My name is Marguerite Schinkel and I was born and grew up in the Netherlands, land of bicycles, tall people, and supposed tolerance. After I finished school, I went to Canada for two years to live in a group-home with people with learning difficulties and mental health problems. I then came to Scotland to study and have never left (although I did spend six months in Manchester). I live in South Lanarkshire with my partner, who is an acoustic engineer, our five year old son, who likes to think he’s a lift mechanic and one year-old boy/girl twins.
I have long been interested in how we, as a society, should deal with people who offend, and the experience of those who undergo criminal punishment. My undergraduate philosophy dissertation looked at how (and whether) imprisonment can be justified. For my Masters I examined the experiences of people who were sent to prison after making positive changes in their lives.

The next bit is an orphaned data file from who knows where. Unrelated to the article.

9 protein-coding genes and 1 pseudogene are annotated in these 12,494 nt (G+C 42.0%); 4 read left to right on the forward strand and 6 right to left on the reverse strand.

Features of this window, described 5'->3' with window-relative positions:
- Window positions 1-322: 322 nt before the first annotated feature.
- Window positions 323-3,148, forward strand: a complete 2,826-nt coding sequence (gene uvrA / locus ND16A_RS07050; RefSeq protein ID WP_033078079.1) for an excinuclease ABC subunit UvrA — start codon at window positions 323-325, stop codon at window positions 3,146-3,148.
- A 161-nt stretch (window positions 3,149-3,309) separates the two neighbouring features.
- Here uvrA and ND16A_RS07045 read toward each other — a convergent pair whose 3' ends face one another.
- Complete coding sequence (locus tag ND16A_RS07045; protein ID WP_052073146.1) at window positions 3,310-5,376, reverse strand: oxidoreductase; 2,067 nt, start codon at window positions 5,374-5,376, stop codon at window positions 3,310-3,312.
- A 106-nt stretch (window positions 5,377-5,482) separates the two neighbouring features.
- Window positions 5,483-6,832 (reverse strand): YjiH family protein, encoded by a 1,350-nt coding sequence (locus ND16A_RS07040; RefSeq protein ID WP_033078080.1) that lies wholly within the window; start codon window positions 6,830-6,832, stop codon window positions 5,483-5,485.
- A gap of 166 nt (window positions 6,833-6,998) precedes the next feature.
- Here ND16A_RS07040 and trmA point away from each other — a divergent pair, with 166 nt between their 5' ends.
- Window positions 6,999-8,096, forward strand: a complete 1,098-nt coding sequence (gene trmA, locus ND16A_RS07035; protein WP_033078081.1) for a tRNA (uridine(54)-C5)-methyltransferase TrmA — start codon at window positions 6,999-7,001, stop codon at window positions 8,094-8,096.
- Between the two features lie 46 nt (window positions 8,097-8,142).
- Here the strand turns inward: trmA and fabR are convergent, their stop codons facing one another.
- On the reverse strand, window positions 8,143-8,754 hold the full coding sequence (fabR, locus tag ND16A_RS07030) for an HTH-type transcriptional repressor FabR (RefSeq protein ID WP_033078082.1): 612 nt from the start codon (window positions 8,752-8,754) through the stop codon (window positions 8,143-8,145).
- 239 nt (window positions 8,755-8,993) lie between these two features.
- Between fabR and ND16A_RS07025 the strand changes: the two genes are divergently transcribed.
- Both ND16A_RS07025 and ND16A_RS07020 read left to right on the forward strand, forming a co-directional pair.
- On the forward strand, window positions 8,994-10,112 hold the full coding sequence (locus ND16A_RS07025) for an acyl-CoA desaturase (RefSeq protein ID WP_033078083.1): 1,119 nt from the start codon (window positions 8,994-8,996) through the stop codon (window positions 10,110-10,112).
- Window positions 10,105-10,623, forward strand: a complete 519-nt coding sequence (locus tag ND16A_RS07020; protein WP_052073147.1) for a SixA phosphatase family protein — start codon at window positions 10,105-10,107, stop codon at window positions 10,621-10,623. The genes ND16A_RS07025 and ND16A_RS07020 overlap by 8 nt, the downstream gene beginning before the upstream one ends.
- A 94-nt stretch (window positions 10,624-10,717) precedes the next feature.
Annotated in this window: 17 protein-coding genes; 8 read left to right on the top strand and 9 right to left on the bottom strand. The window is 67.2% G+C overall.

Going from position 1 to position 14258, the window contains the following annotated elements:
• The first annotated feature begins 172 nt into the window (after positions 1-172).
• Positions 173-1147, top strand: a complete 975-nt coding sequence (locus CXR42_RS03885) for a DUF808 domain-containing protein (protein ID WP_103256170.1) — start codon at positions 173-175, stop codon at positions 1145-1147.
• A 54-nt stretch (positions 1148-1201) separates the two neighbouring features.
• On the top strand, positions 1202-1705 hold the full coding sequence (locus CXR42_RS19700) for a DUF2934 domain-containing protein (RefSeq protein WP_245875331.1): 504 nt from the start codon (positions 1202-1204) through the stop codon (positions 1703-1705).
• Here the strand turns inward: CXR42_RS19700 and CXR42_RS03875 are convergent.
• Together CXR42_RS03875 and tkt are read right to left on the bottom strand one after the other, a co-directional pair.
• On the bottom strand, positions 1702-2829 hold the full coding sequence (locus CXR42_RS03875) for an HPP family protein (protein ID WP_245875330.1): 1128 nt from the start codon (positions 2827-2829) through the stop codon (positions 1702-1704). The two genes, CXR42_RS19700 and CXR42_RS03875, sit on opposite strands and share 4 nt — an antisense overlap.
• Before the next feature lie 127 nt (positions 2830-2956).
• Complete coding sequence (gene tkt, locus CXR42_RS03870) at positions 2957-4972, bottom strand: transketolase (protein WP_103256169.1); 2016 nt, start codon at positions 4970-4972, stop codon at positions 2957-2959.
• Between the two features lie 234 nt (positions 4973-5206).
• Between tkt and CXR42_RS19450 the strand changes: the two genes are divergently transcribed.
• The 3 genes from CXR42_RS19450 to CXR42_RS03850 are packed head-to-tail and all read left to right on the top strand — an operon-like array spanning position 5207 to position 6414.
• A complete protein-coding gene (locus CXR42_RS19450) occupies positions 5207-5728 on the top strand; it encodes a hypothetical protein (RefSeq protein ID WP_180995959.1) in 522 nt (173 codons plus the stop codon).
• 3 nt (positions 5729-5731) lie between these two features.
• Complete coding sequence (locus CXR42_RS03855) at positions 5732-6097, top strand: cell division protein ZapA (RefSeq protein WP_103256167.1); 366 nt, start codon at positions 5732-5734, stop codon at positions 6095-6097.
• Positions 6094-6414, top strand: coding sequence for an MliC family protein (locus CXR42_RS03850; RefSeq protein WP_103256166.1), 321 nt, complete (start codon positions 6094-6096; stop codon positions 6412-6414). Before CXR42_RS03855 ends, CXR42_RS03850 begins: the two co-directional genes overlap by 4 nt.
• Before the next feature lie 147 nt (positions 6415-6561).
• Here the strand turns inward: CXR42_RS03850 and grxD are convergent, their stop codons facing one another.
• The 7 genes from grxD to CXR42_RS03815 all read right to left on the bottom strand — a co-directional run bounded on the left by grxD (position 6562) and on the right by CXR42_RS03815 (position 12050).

My PhD looked at how long-term prisoners made sense of their sentence. I found that many of the long-term prisoners I spoke to accepted their sentence, because they felt that was the easiest way to get through their time. Some of them saw their sentence as important, because they felt it had changed them for the better. I wondered if the same would be true for people who ‘serve life by instalments’; people who spend a lot of time in prison, but because they are given many short sentences rather than one long one. I am very happy that I have been given the opportunity (thanks ESRC!) to s to research these and related questions.